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  • So, how was 2013 in the end?

    Miranda Hodgson on 31 Dec 2013 at 09:31 AM

    2013 was a mixed year here. It is said that the coldest March since 1962 stopped frogs breeding, owls and seabirds suffered from lack of food, with many dying, and mammals coming out of hibernation found little to sustain them. Spring plant growth seemed to pretty much stall, until many were a good five weeks behind on the previous year’s growth. Once the weather began to warm, fruit flowering got started and it was one the best blossom years I can ever remember. Apples, hawthorn, Cotoneaster, Pyracantha – in fact all the members of the huge rose family, Rosaceae, were covered in so many flowers that some appeared to have a layer of snow on them and this was followed by a bumper year for fruit.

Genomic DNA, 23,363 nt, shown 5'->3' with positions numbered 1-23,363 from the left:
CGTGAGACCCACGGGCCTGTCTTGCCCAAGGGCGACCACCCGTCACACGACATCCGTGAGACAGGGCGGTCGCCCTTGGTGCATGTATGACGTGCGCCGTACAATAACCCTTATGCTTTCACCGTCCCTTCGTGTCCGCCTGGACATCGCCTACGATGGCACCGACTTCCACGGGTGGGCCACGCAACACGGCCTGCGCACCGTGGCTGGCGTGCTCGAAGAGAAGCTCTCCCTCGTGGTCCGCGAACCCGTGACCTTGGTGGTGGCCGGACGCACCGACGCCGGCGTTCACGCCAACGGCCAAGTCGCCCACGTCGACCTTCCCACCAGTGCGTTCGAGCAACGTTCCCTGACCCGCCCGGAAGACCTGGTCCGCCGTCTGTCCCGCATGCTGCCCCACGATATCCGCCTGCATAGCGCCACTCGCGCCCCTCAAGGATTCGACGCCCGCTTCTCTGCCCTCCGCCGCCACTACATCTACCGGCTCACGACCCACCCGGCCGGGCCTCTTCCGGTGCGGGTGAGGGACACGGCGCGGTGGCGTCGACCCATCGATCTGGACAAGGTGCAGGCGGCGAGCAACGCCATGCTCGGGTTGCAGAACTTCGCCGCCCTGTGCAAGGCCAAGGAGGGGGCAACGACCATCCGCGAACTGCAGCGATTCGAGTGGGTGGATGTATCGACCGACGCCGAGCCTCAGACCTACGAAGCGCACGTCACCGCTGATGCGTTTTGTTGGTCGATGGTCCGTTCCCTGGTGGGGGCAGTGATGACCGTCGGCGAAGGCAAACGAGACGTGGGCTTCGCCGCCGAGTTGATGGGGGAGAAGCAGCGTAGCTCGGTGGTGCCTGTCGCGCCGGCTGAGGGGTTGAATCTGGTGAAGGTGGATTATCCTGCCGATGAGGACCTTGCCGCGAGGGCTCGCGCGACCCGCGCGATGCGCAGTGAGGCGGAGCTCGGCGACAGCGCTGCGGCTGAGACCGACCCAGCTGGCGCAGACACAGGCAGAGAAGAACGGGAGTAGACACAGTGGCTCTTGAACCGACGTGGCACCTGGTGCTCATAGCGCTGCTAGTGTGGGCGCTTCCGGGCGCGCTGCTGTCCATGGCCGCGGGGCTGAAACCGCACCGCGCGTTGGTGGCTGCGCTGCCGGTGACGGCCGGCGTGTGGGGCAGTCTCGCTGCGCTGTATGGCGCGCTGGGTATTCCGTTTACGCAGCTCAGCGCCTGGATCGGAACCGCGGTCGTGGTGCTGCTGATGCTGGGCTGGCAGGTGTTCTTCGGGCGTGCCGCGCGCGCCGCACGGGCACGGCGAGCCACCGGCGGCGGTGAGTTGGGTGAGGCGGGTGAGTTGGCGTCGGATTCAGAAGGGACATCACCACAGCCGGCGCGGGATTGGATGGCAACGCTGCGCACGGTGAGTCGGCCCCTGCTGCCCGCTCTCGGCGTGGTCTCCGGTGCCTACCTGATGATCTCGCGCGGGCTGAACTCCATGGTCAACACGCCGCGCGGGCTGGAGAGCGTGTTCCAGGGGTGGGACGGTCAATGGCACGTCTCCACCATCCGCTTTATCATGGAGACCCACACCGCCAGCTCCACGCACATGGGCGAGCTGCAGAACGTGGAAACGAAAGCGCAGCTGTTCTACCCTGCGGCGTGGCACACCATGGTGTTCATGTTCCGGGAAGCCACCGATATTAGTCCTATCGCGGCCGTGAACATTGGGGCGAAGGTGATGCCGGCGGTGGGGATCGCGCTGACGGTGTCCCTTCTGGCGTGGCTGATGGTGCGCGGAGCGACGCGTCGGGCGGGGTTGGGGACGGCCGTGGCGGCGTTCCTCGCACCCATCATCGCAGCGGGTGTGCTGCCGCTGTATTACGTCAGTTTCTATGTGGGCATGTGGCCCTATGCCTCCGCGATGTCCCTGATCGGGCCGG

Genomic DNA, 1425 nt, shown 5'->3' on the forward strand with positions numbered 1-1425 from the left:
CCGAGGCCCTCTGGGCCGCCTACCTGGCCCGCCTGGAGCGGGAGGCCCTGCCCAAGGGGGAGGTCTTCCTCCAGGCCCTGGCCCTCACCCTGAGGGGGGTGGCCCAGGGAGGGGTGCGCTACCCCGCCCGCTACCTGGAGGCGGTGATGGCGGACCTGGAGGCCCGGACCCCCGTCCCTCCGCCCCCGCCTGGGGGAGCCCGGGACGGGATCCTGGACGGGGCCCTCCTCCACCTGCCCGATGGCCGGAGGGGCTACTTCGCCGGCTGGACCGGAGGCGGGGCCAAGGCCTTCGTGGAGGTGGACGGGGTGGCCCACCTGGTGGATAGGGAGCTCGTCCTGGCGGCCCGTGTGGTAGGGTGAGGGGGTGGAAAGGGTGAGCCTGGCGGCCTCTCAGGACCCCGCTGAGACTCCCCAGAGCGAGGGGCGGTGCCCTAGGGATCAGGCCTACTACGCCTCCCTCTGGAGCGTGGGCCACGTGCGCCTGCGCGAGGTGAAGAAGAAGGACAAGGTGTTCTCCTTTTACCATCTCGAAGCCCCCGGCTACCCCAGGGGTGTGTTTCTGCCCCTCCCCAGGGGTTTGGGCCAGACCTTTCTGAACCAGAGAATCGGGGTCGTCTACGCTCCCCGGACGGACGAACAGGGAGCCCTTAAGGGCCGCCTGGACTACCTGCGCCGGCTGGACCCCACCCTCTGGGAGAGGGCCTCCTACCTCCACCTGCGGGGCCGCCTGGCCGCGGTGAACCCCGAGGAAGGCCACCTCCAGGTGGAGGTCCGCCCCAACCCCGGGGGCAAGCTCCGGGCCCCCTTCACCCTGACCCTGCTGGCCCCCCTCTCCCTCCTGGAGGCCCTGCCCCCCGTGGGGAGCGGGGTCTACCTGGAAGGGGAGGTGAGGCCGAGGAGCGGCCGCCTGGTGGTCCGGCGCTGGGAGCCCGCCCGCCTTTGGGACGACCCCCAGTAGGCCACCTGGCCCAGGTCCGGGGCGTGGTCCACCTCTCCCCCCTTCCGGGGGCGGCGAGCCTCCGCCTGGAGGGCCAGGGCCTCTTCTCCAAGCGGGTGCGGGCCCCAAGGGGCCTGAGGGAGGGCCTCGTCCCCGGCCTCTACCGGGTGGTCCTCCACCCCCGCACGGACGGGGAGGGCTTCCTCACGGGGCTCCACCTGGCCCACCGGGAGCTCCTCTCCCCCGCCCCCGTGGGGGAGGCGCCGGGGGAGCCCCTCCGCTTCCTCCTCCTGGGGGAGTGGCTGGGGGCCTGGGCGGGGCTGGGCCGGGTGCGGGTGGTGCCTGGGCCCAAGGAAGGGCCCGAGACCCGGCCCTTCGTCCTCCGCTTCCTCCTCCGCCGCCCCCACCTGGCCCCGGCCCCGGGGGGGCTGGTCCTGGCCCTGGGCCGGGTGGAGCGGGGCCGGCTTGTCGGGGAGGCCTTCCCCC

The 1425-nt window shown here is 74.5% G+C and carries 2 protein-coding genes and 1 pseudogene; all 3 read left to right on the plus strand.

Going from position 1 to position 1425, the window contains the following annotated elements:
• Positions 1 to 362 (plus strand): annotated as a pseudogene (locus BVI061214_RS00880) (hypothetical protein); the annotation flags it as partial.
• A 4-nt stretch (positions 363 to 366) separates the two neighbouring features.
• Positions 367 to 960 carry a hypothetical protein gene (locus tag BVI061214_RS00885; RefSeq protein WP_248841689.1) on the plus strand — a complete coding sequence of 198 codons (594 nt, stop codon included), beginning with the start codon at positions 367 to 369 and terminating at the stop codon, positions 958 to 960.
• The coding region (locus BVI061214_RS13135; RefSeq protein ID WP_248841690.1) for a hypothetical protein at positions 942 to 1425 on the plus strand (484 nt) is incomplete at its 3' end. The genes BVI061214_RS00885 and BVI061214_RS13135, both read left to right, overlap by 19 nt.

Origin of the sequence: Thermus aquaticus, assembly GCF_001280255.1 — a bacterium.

Blossom on apple 'James Grieve'

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  • Mystery of an abandoned nest with eggs in it

    Miranda Hodgson on 04 Dec 2013 at 11:21 AM

    The other day I was shown an abandoned greattit (Parus major) nest with eggs in it. The person who showed me the nest cleans out the nest boxes in November (the law states that nesting boxes may be cleaned between 1 August and 31 January and must otherwise be left alone). This nest was clearly long-abandoned, the eggs cold and brittle – the egg I took out to measure cracked when I picked it up.

     

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  • Look out for bold winter robins in your garden

    Miranda Hodgson on 02 Dec 2013 at 03:17 PM

    From November to December, it is noticeable that robins (Erithacus rubecula) start appearing in pairs rather than by themselves. From summer until late autumn they will have been solitary and extremely territorial, chasing away any other robin that dares to intrude on their patch. By the beginning of winter, male and female robins form pairs, though the relationship at this point seems to involve little more than not attacking one another.


    This one almost stood on my boot

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